Friday, February 27, 2009

mankind's earliest sound recordings

FirstSounds.ORG
Home > Sounds

Sounds

First Sounds has pioneered the recovery of sounds recorded on phonautograms - many of which were made before Edison invented the phonograph in 1877. The samples below are among the world's earliest sound recordings.

These sounds are licensed under Creative Commons Attribution (by) license and may be redistributed or sampled; all we ask is that you provide First Sounds with a copy of your work. Also, if using the sounds on your website, please save the file and host on your server. Note that these files are not excerpts; they are the full tracks as processed so far.

(The files can be saved by right-clicking on the link and selecting the save option offered by your web browser.)

Au Clair de la Lune--French folk song (1860 Phonautogram)

Scott recorded someone singing an excerpt from the French folksong "Au Clair de la Lune" on April 9, 1860, and deposited the results with the Académie des Sciences in 1861. The existence of a tuning-fork calibration trace allows us to compensate for the irregular recording speed of the hand-cranked cylinder. The sheet contains the beginning line of the second verse - "Au clair de la lune, Pierrot répondit" - and is the earliest audibly recognizable record of the human voice yet recovered.

We released this sound in March 2008, and it has become the icon of humanity's first recording of its own voice. In September we undertook a second restoration using more advanced technologies. Both versions are below.

Gamme de la Voix - Vocal scale (1860 Phonautogram) * NEW *

On May 17, 1860 - five weeks after recording "Au Clair de la Lune" - Scott and his singer returned to his studio to record a simple vocal scale. He deposited this phonautogram with "Au Clair" and other samples of his work at the Académie des Sciences in 1861. This is the second-oldest recognizable recording of the human voice yet retrieved.

We present two restorations of this recording. The first includes crosstalk from his tuning fork that leaked onto the voice track. The second renders the voice without the tuning fork crossover, as Scott intended to record it.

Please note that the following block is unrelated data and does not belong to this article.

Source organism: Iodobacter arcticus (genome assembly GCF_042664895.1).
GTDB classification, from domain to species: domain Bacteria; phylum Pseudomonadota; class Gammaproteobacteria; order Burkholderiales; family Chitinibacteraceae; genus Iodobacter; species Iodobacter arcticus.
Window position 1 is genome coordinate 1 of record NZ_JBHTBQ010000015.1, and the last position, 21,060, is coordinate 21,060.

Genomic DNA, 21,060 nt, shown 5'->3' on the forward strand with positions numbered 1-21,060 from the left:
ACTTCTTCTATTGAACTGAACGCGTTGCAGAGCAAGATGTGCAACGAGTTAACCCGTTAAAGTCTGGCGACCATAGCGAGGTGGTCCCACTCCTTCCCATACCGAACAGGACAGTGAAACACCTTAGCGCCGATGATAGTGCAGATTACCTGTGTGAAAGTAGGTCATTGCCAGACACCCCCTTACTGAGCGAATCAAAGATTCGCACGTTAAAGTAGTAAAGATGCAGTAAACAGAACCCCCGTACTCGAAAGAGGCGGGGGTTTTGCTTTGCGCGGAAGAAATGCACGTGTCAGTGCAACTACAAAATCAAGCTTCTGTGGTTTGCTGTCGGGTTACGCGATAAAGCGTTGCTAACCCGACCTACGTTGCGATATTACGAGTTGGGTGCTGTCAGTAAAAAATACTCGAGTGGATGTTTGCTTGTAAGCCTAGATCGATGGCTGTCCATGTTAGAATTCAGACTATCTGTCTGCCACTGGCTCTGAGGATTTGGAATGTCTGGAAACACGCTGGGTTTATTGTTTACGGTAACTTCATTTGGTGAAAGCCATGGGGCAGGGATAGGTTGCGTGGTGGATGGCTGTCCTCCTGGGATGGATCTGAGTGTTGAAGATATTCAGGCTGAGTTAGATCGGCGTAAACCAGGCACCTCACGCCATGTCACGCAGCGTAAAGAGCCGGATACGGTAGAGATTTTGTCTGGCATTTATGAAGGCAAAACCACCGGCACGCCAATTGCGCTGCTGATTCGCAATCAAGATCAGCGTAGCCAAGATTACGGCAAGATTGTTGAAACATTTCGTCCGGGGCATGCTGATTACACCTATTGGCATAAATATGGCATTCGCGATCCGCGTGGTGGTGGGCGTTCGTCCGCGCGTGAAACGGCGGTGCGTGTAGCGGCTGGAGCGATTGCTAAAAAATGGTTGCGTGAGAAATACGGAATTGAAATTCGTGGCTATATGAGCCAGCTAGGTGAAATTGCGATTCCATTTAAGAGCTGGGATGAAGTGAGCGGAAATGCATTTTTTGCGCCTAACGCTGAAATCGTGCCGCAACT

Phonautographie de la voix humaine à distance--excerpts, at different speeds (1857 Phonautogram)

Scott identified the sheet of phonautograms he deposited with the Institut National de la Propriété Industrielle in 1857 as documenting "the human voice at a distance." Two brief excerpts from two different records on this sheet are the earliest traces of his work played back to date, but his recording methods were not yet sophisticated enough at this time to yield audibly recognizable results. Here we present the two excerpts played at several different speeds.

Diapason at 435 Hz--at sequential stages of restoration (1859 Phonautogram)

Scott attached another phonautogram to the "certificate of addition" he deposited with the Institut National de la Propriété Industrielle in 1859. We believe it to be a record made by a tuning fork vibrating at 435 Hz, then just adopted as the official French reference pitch. This is the oldest recognizable sound yet reproduced and is presented here at successive stages of restoration.

Metropolitan Elevated Railroad from 40 feet away (1878 Phonautogram)

In 1878, when Thomas Edison was hired to study the objectionable noise produced by the Metropolitan Elevated Railroad in New York City, he turned to the phonautograph, adapting one of his tinfoil phonographs to draw a "readable" lateral waveform. Edison's colleague Charles Batchelor made this particular phonautogram as part of that project in September. We believe the excerpt presented here begins and ends with test shouts, with three specimens of actual train noise in between-the earliest American sounds yet reproduced. Note that pitch fluctuations are due at least in part to the irregular recording speed.

1 comment:

Anonymous said...

I would like to exchange links with your site www.blogger.com
Is this possible?